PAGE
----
In FY20, the district will receive $1.5 million, ensuring 2,000 students in our middle and high schools have access to academic support, career exploration, and college planning to help them prepare and succeed after high school. This grant will fund at least two additional guidance office staff in each of our middle schools, three week-long summer camps at MST focused on building trades, STEM and MST programming, trauma-informed professional development for teachers, and more. All of which comes at no cost to local taxpayers.

This budget also includes $12 million in bonded funds the Board of School Committee approved. For the public’s information, there are guidelines we must follow when issuing bonds. They can’t be used for operating costs, such as salaries or benefits.

The budget the Board of School Committee approved bonds:

This tax cap budget makes sound investments in our schools by allocating $1.5 million more than the Board of School Committee’s tax cap budget. It puts a dent in their additional request, but let me be clear, it does not fully cover all the additional needs as requested, including six collective bargaining agreements and non-affiliated staff and investments in technology.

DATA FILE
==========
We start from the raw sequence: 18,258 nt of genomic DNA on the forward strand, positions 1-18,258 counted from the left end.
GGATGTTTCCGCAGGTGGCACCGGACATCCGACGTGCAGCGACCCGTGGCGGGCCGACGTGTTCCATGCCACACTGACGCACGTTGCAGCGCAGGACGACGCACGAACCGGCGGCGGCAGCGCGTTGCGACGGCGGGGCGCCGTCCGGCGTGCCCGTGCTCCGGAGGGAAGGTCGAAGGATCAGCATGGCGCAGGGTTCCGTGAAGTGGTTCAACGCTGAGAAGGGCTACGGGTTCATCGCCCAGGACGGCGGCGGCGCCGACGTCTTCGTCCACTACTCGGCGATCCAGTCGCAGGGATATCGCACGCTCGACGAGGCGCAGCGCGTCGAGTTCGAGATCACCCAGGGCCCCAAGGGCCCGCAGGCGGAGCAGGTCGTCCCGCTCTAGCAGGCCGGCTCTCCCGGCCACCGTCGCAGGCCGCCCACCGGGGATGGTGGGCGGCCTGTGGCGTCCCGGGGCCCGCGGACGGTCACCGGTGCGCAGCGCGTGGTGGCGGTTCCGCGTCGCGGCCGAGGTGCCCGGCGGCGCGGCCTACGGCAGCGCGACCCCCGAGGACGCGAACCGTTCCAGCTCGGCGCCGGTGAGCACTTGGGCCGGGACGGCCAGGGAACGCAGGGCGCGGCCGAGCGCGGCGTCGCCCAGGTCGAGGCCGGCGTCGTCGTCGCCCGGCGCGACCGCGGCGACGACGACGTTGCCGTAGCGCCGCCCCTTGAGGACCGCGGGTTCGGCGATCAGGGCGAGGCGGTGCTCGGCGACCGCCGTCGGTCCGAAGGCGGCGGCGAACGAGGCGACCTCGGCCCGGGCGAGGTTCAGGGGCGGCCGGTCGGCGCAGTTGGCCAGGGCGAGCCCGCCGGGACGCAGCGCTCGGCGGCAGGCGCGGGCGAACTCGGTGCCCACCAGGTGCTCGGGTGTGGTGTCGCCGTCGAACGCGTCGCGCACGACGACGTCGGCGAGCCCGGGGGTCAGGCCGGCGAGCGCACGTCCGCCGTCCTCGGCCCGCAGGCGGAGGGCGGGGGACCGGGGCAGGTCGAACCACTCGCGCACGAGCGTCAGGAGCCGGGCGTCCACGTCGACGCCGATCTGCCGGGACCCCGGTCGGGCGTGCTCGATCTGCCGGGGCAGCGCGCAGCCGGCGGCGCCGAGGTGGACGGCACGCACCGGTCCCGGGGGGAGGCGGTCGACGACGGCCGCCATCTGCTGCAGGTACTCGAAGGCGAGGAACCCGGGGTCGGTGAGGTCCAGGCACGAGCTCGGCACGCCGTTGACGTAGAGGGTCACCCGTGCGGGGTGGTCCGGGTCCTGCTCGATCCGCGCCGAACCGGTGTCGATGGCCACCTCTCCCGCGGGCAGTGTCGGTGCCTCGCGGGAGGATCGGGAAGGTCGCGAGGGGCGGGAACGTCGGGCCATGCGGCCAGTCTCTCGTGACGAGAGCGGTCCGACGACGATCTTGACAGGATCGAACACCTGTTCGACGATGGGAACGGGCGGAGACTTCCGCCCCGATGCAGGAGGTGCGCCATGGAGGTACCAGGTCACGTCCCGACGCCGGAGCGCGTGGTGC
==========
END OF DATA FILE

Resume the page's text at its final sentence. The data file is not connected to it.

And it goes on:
On the city side, thanks in large part to increases in non-property tax revenue, this budget funds our existing services and makes critical investments to make Manchester stronger.

Overall, this tax cap budget includes a $2.7 million increase for the city side of the budget. Non-property tax revenue is projected to increase $3.5 million over the last fiscal year.

This tax cap budget funds all existing collective bargaining contracts and salary agreements for FY20. However, just as on the school side, this tax cap budget does not fund salary costs outside of existing contracts.